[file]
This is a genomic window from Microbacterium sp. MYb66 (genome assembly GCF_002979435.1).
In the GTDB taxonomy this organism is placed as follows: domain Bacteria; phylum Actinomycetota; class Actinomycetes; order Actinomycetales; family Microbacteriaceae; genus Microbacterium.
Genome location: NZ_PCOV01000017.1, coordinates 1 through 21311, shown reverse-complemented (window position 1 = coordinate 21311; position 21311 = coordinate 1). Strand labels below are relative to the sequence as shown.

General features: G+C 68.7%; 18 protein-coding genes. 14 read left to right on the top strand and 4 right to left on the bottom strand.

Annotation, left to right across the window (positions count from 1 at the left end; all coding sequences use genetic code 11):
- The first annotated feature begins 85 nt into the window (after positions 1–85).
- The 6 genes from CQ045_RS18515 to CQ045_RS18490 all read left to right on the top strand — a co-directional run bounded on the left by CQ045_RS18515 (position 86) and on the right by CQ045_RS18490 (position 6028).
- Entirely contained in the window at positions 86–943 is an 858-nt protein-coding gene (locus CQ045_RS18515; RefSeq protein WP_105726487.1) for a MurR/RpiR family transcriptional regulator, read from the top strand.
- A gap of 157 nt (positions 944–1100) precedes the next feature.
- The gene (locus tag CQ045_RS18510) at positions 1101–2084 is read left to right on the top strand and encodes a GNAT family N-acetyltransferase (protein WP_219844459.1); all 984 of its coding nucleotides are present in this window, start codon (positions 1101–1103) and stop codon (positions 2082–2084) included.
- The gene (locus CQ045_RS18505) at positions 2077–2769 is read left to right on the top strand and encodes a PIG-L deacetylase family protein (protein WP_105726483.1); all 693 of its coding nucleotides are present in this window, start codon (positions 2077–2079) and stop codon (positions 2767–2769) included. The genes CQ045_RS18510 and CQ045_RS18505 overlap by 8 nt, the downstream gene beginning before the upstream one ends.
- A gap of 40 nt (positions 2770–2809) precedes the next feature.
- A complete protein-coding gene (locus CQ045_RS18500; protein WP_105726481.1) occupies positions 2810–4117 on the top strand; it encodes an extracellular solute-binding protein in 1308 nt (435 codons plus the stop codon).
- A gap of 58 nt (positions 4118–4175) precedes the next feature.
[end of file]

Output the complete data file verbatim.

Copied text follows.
This is a genomic window from Microbacterium sp. MYb66 (genome assembly GCF_002979435.1).
In the GTDB taxonomy this organism is placed as follows: domain Bacteria; phylum Actinomycetota; class Actinomycetes; order Actinomycetales; family Microbacteriaceae; genus Microbacterium.
Genome location: NZ_PCOV01000017.1, coordinates 1 through 21311, shown reverse-complemented (window position 1 = coordinate 21311; position 21311 = coordinate 1). Strand labels below are relative to the sequence as shown.

General features: G+C 68.7%; 18 protein-coding genes. 14 read left to right on the top strand and 4 right to left on the bottom strand.

Annotation, left to right across the window (positions count from 1 at the left end; all coding sequences use genetic code 11):
- The first annotated feature begins 85 nt into the window (after positions 1–85).
- The 6 genes from CQ045_RS18515 to CQ045_RS18490 all read left to right on the top strand — a co-directional run bounded on the left by CQ045_RS18515 (position 86) and on the right by CQ045_RS18490 (position 6028).
- Entirely contained in the window at positions 86–943 is an 858-nt protein-coding gene (locus CQ045_RS18515; RefSeq protein WP_105726487.1) for a MurR/RpiR family transcriptional regulator, read from the top strand.
- A gap of 157 nt (positions 944–1100) precedes the next feature.
- The gene (locus tag CQ045_RS18510) at positions 1101–2084 is read left to right on the top strand and encodes a GNAT family N-acetyltransferase (protein WP_219844459.1); all 984 of its coding nucleotides are present in this window, start codon (positions 1101–1103) and stop codon (positions 2082–2084) included.
- The gene (locus CQ045_RS18505) at positions 2077–2769 is read left to right on the top strand and encodes a PIG-L deacetylase family protein (protein WP_105726483.1); all 693 of its coding nucleotides are present in this window, start codon (positions 2077–2079) and stop codon (positions 2767–2769) included. The genes CQ045_RS18510 and CQ045_RS18505 overlap by 8 nt, the downstream gene beginning before the upstream one ends.
- A gap of 40 nt (positions 2770–2809) precedes the next feature.
- A complete protein-coding gene (locus CQ045_RS18500; protein WP_105726481.1) occupies positions 2810–4117 on the top strand; it encodes an extracellular solute-binding protein in 1308 nt (435 codons plus the stop codon).
- A gap of 58 nt (positions 4118–4175) precedes the next feature.